Considering most of us sit for long periods of time and the rest of us are doing repetitive manual labour it's no wonder our backs suffer. 

If every action has an equal and opposite reaction then it makes sense to strengthen the front core muscles when your back is sore. This is where the abdominal and lower pelvic muscles come into action.  

We now know that movement will help heal a sore back faster than being idle and resting.  The irony is that when your back is in pain last thing you want to do is move.  Especially when it appears that every other health professional or exercise adviser wants you to get on the floor to strengthen your abs. 

When your back is sore getting down to the floor is hard enough (especially if you are overweight) getting back up again is worse and often requires help.

The best part of the fitness industry is that despite all the innovative machines, trends and research, the amount of ways a muscle can move correctly is finite. 

Your core muscles can move your trunk forward and backwards, side to side and twist.  You don't need to lie down to work any of those muscles. Even consistent focus on sucking your belly button in closer to your spine will help strengthen the muscles involved. Who needs sit-ups?
more google images of standing abs

Below is a video from fitness blender - there are thousands of different example online. When I try and put together a workout for myself I watch many, several, dozens and choose the exercises I know I can manage without hurting myself.  If any of the movements in the below video are too hard just march slowly and controlled with high knees while you wait for the next one. Progression is only natural if you keep it up. 

A drunken sailor once told me that it was better to have a weak mind than a weak back. Have you had a back injury before, do you agree with him?


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Friday, 1 April 2016

Get Fit or Die Trying. B is for Body weight exercises. #atozchallenge

The brutal thing about bodyweight exercises is that you can be fooled into believing they're easy. You don't need weights or any specially designed fitness equipment. You just move your body in ways that target and strengthen your muscles.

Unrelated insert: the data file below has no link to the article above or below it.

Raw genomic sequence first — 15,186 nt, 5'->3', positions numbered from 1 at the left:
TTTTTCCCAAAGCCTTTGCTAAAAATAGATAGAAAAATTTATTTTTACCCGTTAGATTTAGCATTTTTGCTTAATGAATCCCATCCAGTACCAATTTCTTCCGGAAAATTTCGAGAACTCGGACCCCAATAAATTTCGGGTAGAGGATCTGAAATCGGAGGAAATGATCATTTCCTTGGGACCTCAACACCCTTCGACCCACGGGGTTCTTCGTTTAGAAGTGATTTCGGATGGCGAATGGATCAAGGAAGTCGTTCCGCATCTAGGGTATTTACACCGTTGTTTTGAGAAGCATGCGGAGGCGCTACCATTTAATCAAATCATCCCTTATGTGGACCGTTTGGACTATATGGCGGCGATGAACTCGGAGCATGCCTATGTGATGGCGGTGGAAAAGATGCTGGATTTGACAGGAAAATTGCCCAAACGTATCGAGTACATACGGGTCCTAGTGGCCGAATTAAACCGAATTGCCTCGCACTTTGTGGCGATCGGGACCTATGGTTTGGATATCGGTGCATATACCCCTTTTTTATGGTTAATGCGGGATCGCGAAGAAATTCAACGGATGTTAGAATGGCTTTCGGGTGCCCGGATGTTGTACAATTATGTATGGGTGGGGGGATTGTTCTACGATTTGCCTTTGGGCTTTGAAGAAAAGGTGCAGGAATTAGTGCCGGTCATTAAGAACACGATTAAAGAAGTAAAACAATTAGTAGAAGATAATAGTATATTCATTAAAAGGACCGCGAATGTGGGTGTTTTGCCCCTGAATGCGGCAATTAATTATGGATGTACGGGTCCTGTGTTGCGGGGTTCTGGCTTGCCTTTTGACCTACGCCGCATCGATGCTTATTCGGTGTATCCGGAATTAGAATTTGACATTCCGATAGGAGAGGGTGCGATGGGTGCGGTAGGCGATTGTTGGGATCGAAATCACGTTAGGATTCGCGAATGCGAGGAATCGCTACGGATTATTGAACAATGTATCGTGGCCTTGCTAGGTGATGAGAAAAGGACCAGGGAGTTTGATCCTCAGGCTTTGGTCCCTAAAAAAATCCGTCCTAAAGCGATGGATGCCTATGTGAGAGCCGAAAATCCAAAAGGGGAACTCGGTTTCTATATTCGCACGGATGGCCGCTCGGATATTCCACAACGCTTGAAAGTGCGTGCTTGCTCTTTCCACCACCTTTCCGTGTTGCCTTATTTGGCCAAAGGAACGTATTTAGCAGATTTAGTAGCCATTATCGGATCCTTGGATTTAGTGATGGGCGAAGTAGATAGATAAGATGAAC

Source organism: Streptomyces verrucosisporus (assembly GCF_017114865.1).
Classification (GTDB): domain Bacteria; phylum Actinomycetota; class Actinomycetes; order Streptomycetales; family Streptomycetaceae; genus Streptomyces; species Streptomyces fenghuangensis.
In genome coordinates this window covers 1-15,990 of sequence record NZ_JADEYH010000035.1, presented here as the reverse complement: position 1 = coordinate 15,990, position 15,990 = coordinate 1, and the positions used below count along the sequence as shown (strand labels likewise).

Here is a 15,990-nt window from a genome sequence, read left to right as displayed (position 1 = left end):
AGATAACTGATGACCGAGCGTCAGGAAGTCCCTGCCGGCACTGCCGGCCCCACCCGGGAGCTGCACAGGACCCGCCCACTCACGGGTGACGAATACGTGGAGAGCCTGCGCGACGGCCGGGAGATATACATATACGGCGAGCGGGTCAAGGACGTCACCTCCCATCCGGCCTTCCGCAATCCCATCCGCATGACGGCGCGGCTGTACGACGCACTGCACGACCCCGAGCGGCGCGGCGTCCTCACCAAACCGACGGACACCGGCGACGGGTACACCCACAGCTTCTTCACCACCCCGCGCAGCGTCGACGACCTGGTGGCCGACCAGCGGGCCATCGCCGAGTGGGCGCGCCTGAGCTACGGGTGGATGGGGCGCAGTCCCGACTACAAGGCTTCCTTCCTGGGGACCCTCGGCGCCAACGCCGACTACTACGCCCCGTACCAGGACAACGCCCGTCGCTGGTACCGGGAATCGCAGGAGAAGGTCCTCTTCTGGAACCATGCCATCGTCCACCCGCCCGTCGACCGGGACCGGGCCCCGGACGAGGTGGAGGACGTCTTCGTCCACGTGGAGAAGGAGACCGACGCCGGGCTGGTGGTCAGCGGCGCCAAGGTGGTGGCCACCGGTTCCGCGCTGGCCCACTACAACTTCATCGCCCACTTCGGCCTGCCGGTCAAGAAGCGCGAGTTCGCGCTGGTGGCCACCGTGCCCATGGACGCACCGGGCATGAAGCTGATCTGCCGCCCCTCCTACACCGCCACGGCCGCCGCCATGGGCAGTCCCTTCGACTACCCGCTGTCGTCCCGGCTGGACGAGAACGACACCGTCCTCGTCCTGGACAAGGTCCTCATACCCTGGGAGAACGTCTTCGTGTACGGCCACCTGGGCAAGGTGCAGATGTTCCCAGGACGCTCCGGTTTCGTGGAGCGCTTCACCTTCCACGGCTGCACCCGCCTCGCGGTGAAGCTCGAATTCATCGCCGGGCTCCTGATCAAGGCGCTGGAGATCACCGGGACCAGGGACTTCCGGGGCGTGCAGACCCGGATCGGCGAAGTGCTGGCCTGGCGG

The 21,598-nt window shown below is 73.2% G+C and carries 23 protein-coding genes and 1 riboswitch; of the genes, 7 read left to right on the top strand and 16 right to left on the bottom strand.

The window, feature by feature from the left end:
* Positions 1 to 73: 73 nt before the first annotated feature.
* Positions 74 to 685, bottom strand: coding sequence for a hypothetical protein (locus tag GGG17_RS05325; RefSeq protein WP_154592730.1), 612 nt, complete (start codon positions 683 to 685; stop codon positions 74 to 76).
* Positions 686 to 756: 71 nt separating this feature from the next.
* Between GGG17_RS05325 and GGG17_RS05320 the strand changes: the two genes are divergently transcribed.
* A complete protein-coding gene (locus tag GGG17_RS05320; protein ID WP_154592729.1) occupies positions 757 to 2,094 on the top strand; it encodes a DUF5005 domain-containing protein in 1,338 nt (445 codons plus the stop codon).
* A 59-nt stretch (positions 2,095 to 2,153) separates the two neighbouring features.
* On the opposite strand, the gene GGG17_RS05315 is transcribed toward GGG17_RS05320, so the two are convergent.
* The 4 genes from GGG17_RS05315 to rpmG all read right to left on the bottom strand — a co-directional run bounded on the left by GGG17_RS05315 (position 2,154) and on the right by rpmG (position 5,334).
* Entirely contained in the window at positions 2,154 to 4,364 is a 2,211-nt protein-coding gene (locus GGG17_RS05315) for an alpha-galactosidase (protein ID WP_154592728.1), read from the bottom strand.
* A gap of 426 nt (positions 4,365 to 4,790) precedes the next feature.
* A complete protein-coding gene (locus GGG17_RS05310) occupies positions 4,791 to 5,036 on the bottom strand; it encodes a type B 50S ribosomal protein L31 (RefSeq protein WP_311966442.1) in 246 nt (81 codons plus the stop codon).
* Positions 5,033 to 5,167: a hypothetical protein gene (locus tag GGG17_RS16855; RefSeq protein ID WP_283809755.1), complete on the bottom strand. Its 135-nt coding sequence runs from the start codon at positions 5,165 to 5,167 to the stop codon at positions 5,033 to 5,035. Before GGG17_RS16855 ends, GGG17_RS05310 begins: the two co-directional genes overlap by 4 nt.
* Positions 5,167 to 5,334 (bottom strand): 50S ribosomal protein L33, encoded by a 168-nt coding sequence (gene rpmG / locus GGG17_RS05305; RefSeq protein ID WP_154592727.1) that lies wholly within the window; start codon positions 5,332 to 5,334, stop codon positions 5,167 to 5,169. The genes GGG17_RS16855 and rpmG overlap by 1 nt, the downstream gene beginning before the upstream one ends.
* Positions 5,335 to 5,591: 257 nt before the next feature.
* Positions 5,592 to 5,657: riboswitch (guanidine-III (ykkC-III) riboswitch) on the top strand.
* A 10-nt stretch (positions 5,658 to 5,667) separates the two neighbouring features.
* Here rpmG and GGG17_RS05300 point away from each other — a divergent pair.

Hold your arms straight out on either side of your body, shoulder height, palms up and doing little circles for a minute. Your deltoids, the three small muscles that connect your arm to your collar bone, shoulder and spine will start burning. Now reverse the circles and feel them burn even more. 

Favourite Bodyweight exercise: Basic plank because it is a low impact full body exercise that doesn't require any complicated movement. 

Lie face down. Shoulders in line with your elbows. Back straight. Heels together. Squeeze your butt and tummy muscles tight, try and hold for 30 seconds to start with (or 10). Keep breathing, think like a plank. You will feel that same burn in your whole body. Short pause and repeat.

It is harder than it looks, but improvements happen quickly. If you do them properly they're never easy and there are many variations to make them harder. Tom Hoel is a Danish man that holds the record for the longest plank (over 4 hours) but many people believe if you can do any more than 2/3 minutes, than it's not a proper plank.

Least Favourite: Without a doubt! Burpees. Full body and cardio workout. The guy in this video makes them look easy, which is another reason why I dread them.

Especially when instructors make me feel like I have to do a pushup in the middle, and the big jump at the end of each burpee. Push-ups alone are hard enough. 

But you know what?  When you get one right, or even a part of one right, they begin to feel good. 

Your muscles no longer protest in pain but let you know they're working and getting stronger...And that's exactly how planks went from my least favourite to most favourite bodyweight exercise in the space of a few months... I might do the burpee challenge next month, then again maybe I'll work up to it for next Winter. 

Try and do a google search of Bodyweight exercise full workouts, suited to your level of fitness or age group. Let me know how you go. I love and of course youtube for free and easy to follow home routines. No gym membership necessary. 

Is there an exercise or some other example of something you once dreaded but learned to love?